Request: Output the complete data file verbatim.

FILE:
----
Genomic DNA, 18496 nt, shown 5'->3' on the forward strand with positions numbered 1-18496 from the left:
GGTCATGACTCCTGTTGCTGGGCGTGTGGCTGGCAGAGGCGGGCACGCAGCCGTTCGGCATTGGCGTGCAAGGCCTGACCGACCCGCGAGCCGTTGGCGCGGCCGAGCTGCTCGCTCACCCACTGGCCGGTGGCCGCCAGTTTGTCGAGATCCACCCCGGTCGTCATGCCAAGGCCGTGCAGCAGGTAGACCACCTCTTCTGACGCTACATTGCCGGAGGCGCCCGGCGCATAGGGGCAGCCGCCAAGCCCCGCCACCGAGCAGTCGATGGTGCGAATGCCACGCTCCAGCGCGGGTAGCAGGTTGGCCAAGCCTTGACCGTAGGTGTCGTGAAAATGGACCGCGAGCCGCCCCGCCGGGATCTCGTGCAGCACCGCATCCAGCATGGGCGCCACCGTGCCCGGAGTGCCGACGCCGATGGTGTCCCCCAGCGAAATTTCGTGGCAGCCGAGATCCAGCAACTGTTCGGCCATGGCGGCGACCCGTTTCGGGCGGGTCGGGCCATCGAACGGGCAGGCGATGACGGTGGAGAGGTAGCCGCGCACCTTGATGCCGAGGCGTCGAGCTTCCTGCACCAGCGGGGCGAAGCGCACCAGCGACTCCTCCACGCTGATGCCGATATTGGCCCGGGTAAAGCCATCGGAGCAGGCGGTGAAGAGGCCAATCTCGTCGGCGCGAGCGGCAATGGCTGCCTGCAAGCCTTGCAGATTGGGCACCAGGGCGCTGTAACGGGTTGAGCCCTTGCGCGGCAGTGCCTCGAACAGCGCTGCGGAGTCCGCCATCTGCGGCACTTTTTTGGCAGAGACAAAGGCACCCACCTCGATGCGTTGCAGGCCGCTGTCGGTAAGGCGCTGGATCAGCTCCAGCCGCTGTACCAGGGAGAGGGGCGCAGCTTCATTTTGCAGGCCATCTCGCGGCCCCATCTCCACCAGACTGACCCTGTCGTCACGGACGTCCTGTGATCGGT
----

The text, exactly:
Genomic DNA, 18496 nt, shown 5'->3' on the forward strand with positions numbered 1-18496 from the left:
GGTCATGACTCCTGTTGCTGGGCGTGTGGCTGGCAGAGGCGGGCACGCAGCCGTTCGGCATTGGCGTGCAAGGCCTGACCGACCCGCGAGCCGTTGGCGCGGCCGAGCTGCTCGCTCACCCACTGGCCGGTGGCCGCCAGTTTGTCGAGATCCACCCCGGTCGTCATGCCAAGGCCGTGCAGCAGGTAGACCACCTCTTCTGACGCTACATTGCCGGAGGCGCCCGGCGCATAGGGGCAGCCGCCAAGCCCCGCCACCGAGCAGTCGATGGTGCGAATGCCACGCTCCAGCGCGGGTAGCAGGTTGGCCAAGCCTTGACCGTAGGTGTCGTGAAAATGGACCGCGAGCCGCCCCGCCGGGATCTCGTGCAGCACCGCATCCAGCATGGGCGCCACCGTGCCCGGAGTGCCGACGCCGATGGTGTCCCCCAGCGAAATTTCGTGGCAGCCGAGATCCAGCAACTGTTCGGCCATGGCGGCGACCCGTTTCGGGCGGGTCGGGCCATCGAACGGGCAGGCGATGACGGTGGAGAGGTAGCCGCGCACCTTGATGCCGAGGCGTCGAGCTTCCTGCACCAGCGGGGCGAAGCGCACCAGCGACTCCTCCACGCTGATGCCGATATTGGCCCGGGTAAAGCCATCGGAGCAGGCGGTGAAGAGGCCAATCTCGTCGGCGCGAGCGGCAATGGCTGCCTGCAAGCCTTGCAGATTGGGCACCAGGGCGCTGTAACGGGTTGAGCCCTTGCGCGGCAGTGCCTCGAACAGCGCTGCGGAGTCCGCCATCTGCGGCACTTTTTTGGCAGAGACAAAGGCACCCACCTCGATGCGTTGCAGGCCGCTGTCGGTAAGGCGCTGGATCAGCTCCAGCCGCTGTACCAGGGAGAGGGGCGCAGCTTCATTTTGCAGGCCATCTCGCGGCCCCATCTCCACCAGACTGACCCTGTCGTCACGGACGTCCTGTGATCGGT